The United States home improvement market has grown to nearly $250 billion, according to the most recent report released by the Joint Center for Housing Studies' Remodeling Futures Program at Harvard University.
Fueled by the home-ownership boom and strong income growth among high-earning households, improvement spending has climbed steadily for more than a decade.
“Ultimately, a remodel offer sellers two distinct but no less important benefits: pride of ownership and tax-free equity when they sell,” notes Sal Alfano, editorial director of Remodeling magazine, which will publish the 2006 Cost vs. Value Report in their next issue.
The 19th annual report, published in conjunction with Remodeling magazine, estimates the price and the percent of cost recouped on sale. This year’s results conclude that prices continue to climb for most remodeling projects, while the value of improvements at resale have returned to 2002 levels.
The report gives insight into what renovations have the best return on investment. Nationally, adding a family room, renovating a kitchen or bath or turning your master bedroom into a suite are all strong decisions, with homeowners usually recouping 70 to 80 percent of their expenditures. on average.
Economist Gopal Ahluwalia of the National Association of Home Builders observes unless you maintain your property, it will deteriorate. Rule of thumb is to redo kitchens and baths every 15 to 20 years to preserve the value of your investment. The cost of not keeping your home up to date translates into less money on the sale, and every seller’s nightmare, that their property will linger on the market for months.
Another decision when it comes to remodeling is how long do you plan on staying in your residence. The Census Bureau notes that the current average is 12 years, up from 10.5 years during the 1980s.
While the baby boomers still account for the majority of the market, the next generation - which includes millions of foreign-born and minority households - are moving rapidly into home ownership. These younger, more diverse homeowners are now reshaping the mix of demand for remodeling projects.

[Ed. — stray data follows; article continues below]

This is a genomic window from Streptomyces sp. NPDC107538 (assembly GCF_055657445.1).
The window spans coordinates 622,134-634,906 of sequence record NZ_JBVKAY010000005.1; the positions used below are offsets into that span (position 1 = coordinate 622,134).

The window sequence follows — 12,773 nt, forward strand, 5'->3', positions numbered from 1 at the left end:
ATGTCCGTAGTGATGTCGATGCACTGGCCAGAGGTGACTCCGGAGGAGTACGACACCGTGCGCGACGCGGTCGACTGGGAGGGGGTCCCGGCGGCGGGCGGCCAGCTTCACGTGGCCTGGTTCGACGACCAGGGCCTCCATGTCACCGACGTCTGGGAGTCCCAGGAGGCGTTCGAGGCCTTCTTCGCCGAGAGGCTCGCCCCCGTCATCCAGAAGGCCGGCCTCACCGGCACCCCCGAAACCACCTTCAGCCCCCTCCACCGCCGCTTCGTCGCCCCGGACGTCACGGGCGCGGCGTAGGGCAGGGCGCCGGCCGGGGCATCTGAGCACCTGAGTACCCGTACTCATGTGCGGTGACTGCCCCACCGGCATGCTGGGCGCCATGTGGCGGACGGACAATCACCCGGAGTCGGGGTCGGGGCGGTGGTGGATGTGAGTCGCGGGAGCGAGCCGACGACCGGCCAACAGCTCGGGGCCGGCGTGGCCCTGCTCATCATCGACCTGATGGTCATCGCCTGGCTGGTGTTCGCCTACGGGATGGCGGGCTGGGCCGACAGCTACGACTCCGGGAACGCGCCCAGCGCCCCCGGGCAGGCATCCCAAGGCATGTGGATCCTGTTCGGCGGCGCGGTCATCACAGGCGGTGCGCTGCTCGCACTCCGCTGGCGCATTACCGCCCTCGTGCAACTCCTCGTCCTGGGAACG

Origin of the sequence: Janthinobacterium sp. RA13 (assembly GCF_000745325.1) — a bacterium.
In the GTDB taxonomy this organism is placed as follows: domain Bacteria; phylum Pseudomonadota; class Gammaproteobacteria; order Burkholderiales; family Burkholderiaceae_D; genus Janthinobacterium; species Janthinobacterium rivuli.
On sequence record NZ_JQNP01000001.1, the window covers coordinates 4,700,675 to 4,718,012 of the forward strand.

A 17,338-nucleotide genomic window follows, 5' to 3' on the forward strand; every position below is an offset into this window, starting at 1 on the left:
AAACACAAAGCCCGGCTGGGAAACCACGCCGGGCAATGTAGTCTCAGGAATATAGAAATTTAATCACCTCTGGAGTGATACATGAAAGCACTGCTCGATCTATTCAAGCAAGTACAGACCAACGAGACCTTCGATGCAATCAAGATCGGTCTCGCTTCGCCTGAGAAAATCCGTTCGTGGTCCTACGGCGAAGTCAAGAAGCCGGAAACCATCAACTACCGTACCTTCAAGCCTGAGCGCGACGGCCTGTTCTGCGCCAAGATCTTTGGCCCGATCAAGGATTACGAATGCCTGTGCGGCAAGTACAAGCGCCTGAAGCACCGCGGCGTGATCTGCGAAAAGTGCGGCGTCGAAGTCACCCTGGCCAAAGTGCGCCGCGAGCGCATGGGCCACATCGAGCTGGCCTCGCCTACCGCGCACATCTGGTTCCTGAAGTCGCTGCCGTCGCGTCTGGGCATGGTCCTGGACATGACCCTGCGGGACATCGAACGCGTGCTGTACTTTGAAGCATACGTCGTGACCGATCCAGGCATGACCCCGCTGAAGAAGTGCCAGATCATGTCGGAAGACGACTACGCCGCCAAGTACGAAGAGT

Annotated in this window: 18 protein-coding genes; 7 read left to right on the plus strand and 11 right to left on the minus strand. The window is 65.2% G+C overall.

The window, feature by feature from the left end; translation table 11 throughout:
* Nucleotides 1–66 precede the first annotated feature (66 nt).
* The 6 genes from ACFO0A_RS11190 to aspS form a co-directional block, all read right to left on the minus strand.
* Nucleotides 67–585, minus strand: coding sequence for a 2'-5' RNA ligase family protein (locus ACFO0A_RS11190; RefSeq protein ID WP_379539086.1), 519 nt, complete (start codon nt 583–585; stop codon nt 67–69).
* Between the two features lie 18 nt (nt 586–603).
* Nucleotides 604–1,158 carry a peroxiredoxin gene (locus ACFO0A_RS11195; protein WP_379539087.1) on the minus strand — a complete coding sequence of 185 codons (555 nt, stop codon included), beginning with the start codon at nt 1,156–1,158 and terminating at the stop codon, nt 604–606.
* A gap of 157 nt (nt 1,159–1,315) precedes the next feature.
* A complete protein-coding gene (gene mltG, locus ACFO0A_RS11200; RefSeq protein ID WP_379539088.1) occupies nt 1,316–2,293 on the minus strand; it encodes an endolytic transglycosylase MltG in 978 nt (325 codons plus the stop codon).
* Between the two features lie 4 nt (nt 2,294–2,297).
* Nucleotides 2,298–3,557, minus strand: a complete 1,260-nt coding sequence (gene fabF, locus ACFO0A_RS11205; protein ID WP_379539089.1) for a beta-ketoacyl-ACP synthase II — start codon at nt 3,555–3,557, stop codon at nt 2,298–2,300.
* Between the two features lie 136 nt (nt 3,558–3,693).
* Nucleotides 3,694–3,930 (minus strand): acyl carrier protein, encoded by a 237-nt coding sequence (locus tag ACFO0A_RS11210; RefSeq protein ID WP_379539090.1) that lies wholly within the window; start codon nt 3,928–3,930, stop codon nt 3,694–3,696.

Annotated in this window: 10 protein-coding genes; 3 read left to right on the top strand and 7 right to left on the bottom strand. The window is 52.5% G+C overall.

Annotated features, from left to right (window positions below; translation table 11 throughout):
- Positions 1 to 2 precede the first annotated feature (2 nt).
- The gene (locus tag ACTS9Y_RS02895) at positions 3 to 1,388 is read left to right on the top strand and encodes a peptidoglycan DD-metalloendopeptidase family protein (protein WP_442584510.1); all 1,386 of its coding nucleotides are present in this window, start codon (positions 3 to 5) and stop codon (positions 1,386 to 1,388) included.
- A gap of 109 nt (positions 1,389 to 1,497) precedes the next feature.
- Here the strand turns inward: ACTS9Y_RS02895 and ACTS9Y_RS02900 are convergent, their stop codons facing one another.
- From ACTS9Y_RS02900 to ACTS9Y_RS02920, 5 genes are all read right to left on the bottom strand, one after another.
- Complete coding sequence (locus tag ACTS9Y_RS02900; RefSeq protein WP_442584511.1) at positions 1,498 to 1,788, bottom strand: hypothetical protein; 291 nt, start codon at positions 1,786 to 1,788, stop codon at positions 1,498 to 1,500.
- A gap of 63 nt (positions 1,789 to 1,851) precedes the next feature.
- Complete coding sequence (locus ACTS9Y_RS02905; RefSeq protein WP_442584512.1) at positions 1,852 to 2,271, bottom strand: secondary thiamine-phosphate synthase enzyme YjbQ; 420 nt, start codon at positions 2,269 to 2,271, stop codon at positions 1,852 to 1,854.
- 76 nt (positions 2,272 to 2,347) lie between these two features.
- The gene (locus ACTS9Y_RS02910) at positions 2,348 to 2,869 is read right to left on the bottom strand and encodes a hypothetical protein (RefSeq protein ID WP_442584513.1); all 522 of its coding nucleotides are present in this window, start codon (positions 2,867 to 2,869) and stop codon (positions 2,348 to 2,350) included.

"Gen X-ers already rival baby boomers in per-household spending," said William C. Apgar, senior scholar at the Joint Center for Housing Studies. "Over the past decade, minorities in general, and Hispanics in particular, have become a rapidly growing market segment."
The return on a remodeling investment will also depend on the value of your home, particularly in relationship to the value of homes in your neighborhood. Another factor is the availability of new homes and the rate at which property values are changing around the neighborhood
"Local and regional differences in the resale value of remodeling projects are not surprising – the desirability of certain home features varies by neighborhood and is heavily influenced by buyers' expectations in a given area," observes M. Stevens, National Association of Realtors association president. "For example, adding a bathroom to a one-bathroom house in a neighborhood where most homes already have two may not return as much as remodeling an outdated bathroom in that same community."
The desirability of different remodeling projects varies by region and metropolitan area, according to the report. In the West, window replacements are highly valued, with 102 percent of costs recouped on sale. A minor mid-priced kitchen remodel may return more than 106 percent and a second story addition is worth 101 percent.
What's important to remember when perusing the "Cost vs. Value Report" is that return on investment is an approximation. In a neighborhood where property values are stagnant, a major remodeling project is unlikely to recoup as much as in neighborhood experiencing a rapid run-up in values. Additionally, seemingly small differences in size, scope, or quality of finishes can dramatically affect final project cost. Other variables, such as the value of similar homes in the neighborhood, the market's health, and the quality of the design and construction—help determine what homeowners can expect to recoup from their remodeling investment.
This year's Cost vs.Value Report notes that on average, home improvement project costs 20 to 25 cents on the dollar. The other 75 to 80 cents goes directly back into the home through increased value. Don’t forget to factor in the enjoyment that the property owner will get from these improvements.
This year’s annual report compares construction cost with resale value for 25 common remodeling projects in 60 U.S. markets and different regions. Our chart shows national and West Coast results.
For more on Southern California commercial properties there is a great information blog at www.socalindustrialrealestateblog.com.